Book Review: Gosnell

Gosnell:  The Untold Story Of America’s Most Prolific Serial Killer, by Ann McElhinney and Phelim McAleer

Having already seen the movie for this book [1] and having written at least occasionally on abortion before [2], I found this book to hit me a little less hard than the movie did.  That isn’t to say that the book isn’t good–the authors do a great job at detailing the investigation and prosecution of the titular serial killer and demonstrating what it was that made him a serial killer of such neglected importance–but rather that the issue of abortion is one where images matter a great deal.  Whether one is looking at the image of baby feet being kept as trophies by Gosnell in his wretched Philadelphia clinic or one is looking at the picture of babies having been born alive before they are slaughtered, or looking at the way that the baby’s remains were kept in the clinic, the movie gives one a visceral feel of how disgusting the scene was.  The book cannot help to compete with that visual horror, although it is certainly a horrifying enough picture even in words, and a book that gets to the heart of why Gosnell and his crimes are so problematic in our contemporary culture.

This book is over 300 pages long and contains thirteen chapters that give a chronological detail of the investigation and prosecution of Gosnell from start to finish.  Viewers of the film will find much of the basic story of the film–although not all of its incidents–confirmed here.  The authors discuss of how the Philadelphia police and others first became interested in Gosnell because of his roll in pill pushing narcotics for profit (1) and then look at how he was committing murder in plain sight (2).  The authors provide grim detail about the dereliction of duty of Pennsylvania’s public health agencies in stopping Gosnell from his murderous spree (3) and looks at the willing accomplices who worked in Gosnell’s clinic in considerable detail as well (4).  After this the authors turn to the sensational case of Karna Mongar, a Nepalese refugee who died in Gosnell’s clinic during an abortion (5), and the babies that were found in the clinic that had been killed after birth (6).  After this, the authors spend some time looking at Gosnell on Trial (7), Gosnell’s attempt to defeat the prosecution’s witnesses (8), and the portrayal of Gosnell’s attorney that the abortionist was some sort of heroic figure (9) despite not having presented any witnesses whatsoever.  After that the authors talk about the lack of media coverage of the case (10), how Gosnell stacks up against other serial killers (11), and what it was like to meet the creepy killer in prison (12), along with the aftermath of the trial (13) and an appendix that includes some of Gosnell’s poetry.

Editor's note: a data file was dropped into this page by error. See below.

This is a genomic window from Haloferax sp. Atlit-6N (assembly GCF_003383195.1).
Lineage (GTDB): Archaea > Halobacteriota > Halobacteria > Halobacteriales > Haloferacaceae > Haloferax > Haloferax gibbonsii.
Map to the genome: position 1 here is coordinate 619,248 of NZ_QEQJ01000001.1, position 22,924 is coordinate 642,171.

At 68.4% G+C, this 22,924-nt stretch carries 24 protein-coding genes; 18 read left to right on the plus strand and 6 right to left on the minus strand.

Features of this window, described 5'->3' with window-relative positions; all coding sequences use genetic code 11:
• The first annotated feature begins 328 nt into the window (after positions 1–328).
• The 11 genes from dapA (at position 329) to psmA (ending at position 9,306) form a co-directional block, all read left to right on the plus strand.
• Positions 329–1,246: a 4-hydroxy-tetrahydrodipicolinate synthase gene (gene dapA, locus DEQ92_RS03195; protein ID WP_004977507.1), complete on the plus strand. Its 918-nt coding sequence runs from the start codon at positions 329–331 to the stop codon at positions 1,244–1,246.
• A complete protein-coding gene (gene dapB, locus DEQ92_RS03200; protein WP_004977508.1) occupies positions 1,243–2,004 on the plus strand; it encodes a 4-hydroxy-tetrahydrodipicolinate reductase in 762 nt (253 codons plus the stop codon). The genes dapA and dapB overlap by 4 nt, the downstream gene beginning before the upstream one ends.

In reading this book, I was struck by a complex but generally unpleasant set of thoughts and feelings.  How many people have gone into abortion because of their desire to kill?  Is it possible to maintain a strong pro-choice feeling while being fully aware of the horrors of what goes on when the unborn are slaughtered?  Is the lack of willingness of much of the media to cover Gosnell’s trial or stories in general that portray abortionists like Planned Parenthood in a negative light an uneasy sign of complicity in the horrors they commit?  What responsibility do we have–do I have–for this horror continuing?  What could ordinary people do about this and how is it possible to encourage not only the protection of the unborn but better life and hope for all of God’s potential sons and daughters?  This is not a book that provides such answers–it is a procedural sort of nonfiction book that writes about crime and punishment and portrays Gosnell as a sleazy and generally unpleasant fellow who enjoyed manipulating others and finding ways of satisfying his greed and lust–but it certainly provides a lot of unpleasant matters for its readers to think about.


[2] See, for example:

About nathanalbright

I'm a person with diverse interests who loves to read. If you want to know something about me, just ask.
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